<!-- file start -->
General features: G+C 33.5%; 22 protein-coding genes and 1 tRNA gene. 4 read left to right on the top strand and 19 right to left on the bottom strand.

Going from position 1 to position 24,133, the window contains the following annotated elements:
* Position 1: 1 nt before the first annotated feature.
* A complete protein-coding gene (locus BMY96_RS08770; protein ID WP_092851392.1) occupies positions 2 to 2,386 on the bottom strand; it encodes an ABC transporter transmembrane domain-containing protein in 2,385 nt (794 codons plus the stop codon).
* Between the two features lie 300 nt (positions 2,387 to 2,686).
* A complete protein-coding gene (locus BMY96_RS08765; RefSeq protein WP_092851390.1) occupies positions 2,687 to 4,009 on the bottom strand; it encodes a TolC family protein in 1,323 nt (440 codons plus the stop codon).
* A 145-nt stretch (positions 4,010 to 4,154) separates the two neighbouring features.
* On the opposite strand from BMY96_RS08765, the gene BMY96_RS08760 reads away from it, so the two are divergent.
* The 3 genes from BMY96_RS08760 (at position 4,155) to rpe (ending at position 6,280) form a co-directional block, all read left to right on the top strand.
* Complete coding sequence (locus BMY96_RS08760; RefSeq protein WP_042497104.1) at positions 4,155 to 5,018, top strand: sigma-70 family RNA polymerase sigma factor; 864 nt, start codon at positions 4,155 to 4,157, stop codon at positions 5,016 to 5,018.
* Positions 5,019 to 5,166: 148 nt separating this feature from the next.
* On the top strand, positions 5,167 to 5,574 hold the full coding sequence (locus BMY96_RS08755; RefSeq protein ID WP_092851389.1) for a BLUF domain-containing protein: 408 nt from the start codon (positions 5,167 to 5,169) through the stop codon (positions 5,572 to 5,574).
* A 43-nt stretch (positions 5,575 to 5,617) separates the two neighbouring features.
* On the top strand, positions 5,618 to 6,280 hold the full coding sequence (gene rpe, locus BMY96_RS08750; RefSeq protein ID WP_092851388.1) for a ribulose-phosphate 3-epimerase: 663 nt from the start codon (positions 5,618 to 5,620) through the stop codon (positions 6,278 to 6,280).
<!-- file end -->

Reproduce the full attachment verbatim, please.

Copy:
General features: G+C 33.5%; 22 protein-coding genes and 1 tRNA gene. 4 read left to right on the top strand and 19 right to left on the bottom strand.

Going from position 1 to position 24,133, the window contains the following annotated elements:
* Position 1: 1 nt before the first annotated feature.
* A complete protein-coding gene (locus BMY96_RS08770; protein ID WP_092851392.1) occupies positions 2 to 2,386 on the bottom strand; it encodes an ABC transporter transmembrane domain-containing protein in 2,385 nt (794 codons plus the stop codon).
* Between the two features lie 300 nt (positions 2,387 to 2,686).
* A complete protein-coding gene (locus BMY96_RS08765; RefSeq protein WP_092851390.1) occupies positions 2,687 to 4,009 on the bottom strand; it encodes a TolC family protein in 1,323 nt (440 codons plus the stop codon).
* A 145-nt stretch (positions 4,010 to 4,154) separates the two neighbouring features.
* On the opposite strand from BMY96_RS08765, the gene BMY96_RS08760 reads away from it, so the two are divergent.
* The 3 genes from BMY96_RS08760 (at position 4,155) to rpe (ending at position 6,280) form a co-directional block, all read left to right on the top strand.
* Complete coding sequence (locus BMY96_RS08760; RefSeq protein WP_042497104.1) at positions 4,155 to 5,018, top strand: sigma-70 family RNA polymerase sigma factor; 864 nt, start codon at positions 4,155 to 4,157, stop codon at positions 5,016 to 5,018.
* Positions 5,019 to 5,166: 148 nt separating this feature from the next.
* On the top strand, positions 5,167 to 5,574 hold the full coding sequence (locus BMY96_RS08755; RefSeq protein ID WP_092851389.1) for a BLUF domain-containing protein: 408 nt from the start codon (positions 5,167 to 5,169) through the stop codon (positions 5,572 to 5,574).
* A 43-nt stretch (positions 5,575 to 5,617) separates the two neighbouring features.
* On the top strand, positions 5,618 to 6,280 hold the full coding sequence (gene rpe, locus BMY96_RS08750; RefSeq protein ID WP_092851388.1) for a ribulose-phosphate 3-epimerase: 663 nt from the start codon (positions 5,618 to 5,620) through the stop codon (positions 6,278 to 6,280).